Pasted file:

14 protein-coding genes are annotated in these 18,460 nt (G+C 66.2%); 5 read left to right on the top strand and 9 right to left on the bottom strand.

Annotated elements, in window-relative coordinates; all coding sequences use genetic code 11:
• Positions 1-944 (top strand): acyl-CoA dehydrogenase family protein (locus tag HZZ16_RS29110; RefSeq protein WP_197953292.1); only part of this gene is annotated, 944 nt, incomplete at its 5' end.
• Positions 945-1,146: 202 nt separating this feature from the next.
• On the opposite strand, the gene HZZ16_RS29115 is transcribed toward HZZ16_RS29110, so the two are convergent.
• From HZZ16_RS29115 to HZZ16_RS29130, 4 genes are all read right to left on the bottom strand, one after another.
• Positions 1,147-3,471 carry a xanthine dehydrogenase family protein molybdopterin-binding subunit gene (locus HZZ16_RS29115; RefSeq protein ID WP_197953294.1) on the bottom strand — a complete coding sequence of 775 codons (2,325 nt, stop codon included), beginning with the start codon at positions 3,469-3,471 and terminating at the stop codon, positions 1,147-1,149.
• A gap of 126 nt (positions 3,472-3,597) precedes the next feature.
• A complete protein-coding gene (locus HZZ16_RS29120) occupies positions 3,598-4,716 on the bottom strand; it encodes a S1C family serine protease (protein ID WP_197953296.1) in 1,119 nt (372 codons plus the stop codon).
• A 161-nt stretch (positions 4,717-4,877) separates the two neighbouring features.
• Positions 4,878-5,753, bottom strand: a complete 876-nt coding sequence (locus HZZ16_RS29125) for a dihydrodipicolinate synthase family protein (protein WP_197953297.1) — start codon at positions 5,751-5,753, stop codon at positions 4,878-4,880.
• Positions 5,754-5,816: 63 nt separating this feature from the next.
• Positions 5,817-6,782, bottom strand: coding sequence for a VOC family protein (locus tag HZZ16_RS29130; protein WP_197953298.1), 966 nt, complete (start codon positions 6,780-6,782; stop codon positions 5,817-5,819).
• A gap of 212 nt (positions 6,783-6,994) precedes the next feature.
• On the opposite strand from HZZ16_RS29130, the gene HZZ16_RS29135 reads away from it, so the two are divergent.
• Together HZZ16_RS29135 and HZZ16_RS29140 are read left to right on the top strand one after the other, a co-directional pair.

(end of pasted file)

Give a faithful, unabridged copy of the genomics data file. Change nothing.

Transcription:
14 protein-coding genes are annotated in these 18,460 nt (G+C 66.2%); 5 read left to right on the top strand and 9 right to left on the bottom strand.

Annotated elements, in window-relative coordinates; all coding sequences use genetic code 11:
• Positions 1-944 (top strand): acyl-CoA dehydrogenase family protein (locus tag HZZ16_RS29110; RefSeq protein WP_197953292.1); only part of this gene is annotated, 944 nt, incomplete at its 5' end.
• Positions 945-1,146: 202 nt separating this feature from the next.
• On the opposite strand, the gene HZZ16_RS29115 is transcribed toward HZZ16_RS29110, so the two are convergent.
• From HZZ16_RS29115 to HZZ16_RS29130, 4 genes are all read right to left on the bottom strand, one after another.
• Positions 1,147-3,471 carry a xanthine dehydrogenase family protein molybdopterin-binding subunit gene (locus HZZ16_RS29115; RefSeq protein ID WP_197953294.1) on the bottom strand — a complete coding sequence of 775 codons (2,325 nt, stop codon included), beginning with the start codon at positions 3,469-3,471 and terminating at the stop codon, positions 1,147-1,149.
• A gap of 126 nt (positions 3,472-3,597) precedes the next feature.
• A complete protein-coding gene (locus HZZ16_RS29120) occupies positions 3,598-4,716 on the bottom strand; it encodes a S1C family serine protease (protein ID WP_197953296.1) in 1,119 nt (372 codons plus the stop codon).
• A 161-nt stretch (positions 4,717-4,877) separates the two neighbouring features.
• Positions 4,878-5,753, bottom strand: a complete 876-nt coding sequence (locus HZZ16_RS29125) for a dihydrodipicolinate synthase family protein (protein WP_197953297.1) — start codon at positions 5,751-5,753, stop codon at positions 4,878-4,880.
• Positions 5,754-5,816: 63 nt separating this feature from the next.
• Positions 5,817-6,782, bottom strand: coding sequence for a VOC family protein (locus tag HZZ16_RS29130; protein WP_197953298.1), 966 nt, complete (start codon positions 6,780-6,782; stop codon positions 5,817-5,819).
• A gap of 212 nt (positions 6,783-6,994) precedes the next feature.
• On the opposite strand from HZZ16_RS29130, the gene HZZ16_RS29135 reads away from it, so the two are divergent.
• Together HZZ16_RS29135 and HZZ16_RS29140 are read left to right on the top strand one after the other, a co-directional pair.